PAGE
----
By Sandra Tan

NEWS STAFF REPORTER

Published:February 8, 2012, 11:41 PM

Updated: February 10, 2012, 5:37 PM


The national media spotlight has been shining on rural Le Roy for weeks, lending heat to the questions surrounding the strange illness that has led to 18 students exhibiting uncontrollable gestures, sounds and seizures.
 
The teenage Le Roy girls have made for riveting TV in recent weeks, with close-ups of one-time cheerleaders and student-athletes now twitching and pleading for answers.
 
The scrutiny has led to debates about whether the media are helping parents find answers to a "mystery illness" or exploiting vulnerable families and worsening the plight of sick children.
 
This week, WGRZ-TV announced it will stop repeatedly showing footage of twitching girls they've interviewed.
 
The initial diagnosis of the majority of the afflicted students was that individually, they suffered from conversion disorder, and collectively, they suffered from mass psychogenic illness. A few others had pre-existing conditions, including one with Tourette's syndrome.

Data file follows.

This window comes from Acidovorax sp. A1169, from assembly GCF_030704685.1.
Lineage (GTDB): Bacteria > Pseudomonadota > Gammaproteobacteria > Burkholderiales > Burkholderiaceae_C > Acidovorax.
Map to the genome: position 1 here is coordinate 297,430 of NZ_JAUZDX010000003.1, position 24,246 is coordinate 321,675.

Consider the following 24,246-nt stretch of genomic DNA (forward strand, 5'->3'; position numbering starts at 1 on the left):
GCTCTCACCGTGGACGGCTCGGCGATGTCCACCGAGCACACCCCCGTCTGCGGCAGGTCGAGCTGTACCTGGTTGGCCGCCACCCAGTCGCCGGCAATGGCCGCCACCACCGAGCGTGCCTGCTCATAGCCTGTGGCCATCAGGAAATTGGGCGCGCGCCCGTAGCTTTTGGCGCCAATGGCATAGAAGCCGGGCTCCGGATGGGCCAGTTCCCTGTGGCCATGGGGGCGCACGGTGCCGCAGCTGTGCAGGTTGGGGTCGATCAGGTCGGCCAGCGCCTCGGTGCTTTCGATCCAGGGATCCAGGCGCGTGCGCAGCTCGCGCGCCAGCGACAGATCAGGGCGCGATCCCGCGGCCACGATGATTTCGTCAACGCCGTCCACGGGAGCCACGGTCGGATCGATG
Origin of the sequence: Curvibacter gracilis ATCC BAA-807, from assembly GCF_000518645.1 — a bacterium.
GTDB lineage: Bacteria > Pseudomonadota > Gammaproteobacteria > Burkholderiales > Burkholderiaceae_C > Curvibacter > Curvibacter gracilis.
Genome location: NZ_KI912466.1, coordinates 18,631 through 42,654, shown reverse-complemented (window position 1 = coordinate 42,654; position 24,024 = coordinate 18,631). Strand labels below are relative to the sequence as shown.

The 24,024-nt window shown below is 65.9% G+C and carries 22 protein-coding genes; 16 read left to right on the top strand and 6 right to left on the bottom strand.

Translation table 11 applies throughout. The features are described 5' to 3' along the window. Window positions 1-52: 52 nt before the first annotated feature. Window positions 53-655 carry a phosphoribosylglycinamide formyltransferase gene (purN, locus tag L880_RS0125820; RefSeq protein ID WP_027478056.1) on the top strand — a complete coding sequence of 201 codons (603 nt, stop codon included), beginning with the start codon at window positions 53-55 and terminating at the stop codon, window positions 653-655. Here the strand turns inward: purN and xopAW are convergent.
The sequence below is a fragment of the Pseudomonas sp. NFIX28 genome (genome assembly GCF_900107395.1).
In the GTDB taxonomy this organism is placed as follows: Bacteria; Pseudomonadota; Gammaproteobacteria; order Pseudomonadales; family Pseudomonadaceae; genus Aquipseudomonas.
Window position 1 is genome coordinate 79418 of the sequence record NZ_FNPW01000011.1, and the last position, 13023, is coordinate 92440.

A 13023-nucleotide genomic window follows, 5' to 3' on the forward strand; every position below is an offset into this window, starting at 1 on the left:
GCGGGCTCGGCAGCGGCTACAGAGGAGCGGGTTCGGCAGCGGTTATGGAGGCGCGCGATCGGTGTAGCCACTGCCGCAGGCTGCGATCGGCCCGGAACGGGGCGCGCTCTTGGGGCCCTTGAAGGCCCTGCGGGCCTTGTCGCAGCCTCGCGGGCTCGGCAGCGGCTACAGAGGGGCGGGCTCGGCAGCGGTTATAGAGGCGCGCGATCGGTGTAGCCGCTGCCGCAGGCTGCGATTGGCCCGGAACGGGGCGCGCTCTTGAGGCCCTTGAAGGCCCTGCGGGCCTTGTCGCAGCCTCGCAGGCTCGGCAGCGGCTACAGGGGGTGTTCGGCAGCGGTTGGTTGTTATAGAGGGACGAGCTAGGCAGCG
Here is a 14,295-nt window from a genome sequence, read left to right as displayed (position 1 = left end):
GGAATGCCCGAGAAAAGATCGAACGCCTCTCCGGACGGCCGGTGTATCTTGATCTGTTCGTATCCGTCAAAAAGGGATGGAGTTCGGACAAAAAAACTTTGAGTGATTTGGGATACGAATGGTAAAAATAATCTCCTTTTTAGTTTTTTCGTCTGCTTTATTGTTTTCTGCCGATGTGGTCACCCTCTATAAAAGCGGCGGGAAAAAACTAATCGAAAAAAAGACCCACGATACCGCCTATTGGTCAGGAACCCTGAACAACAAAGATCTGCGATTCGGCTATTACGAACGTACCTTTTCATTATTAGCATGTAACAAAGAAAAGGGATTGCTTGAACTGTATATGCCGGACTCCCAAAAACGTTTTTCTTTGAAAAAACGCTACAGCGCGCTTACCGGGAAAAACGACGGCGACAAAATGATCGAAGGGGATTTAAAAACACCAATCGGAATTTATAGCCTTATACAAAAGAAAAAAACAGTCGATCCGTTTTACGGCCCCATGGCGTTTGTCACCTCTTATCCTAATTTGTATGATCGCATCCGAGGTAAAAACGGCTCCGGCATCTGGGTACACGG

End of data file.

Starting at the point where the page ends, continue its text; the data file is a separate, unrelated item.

Speculation persists about whether other triggers could have led to this cluster of illnesses.
 
The Buffalo News has attempted to summarize much of what's happening in Le Roy, based on data from the Department of Health, the Environmental Protection Agency, the school district and interviews with nearly a dozen neurologists, researchers, psychiatrists and other physician specialists.
 
Q: What's the difference between conversion disorder, mass hysteria and mass psychogenic illness?
 
A: Conversion disorder occurs when someone develops neurologic symptoms, such as involuntary movements and sounds -- "tics" -- that have no known physical cause. Conversion disorder is believed to be the physical manifestation of psychological stress.
 
 "These types of symptoms are a very important part of our humanity," said Dr. John T. Walkup, a child and adolescent psychiatrist and chairman of the Medical Advisory Board of the Tourette Syndrome Association. "People who are vulnerable to this are usually highly smart, vulnerable to suggestion and very sensitive."
 
Symptoms in these cases are not fake but are believed to be produced by the brain's subconscious.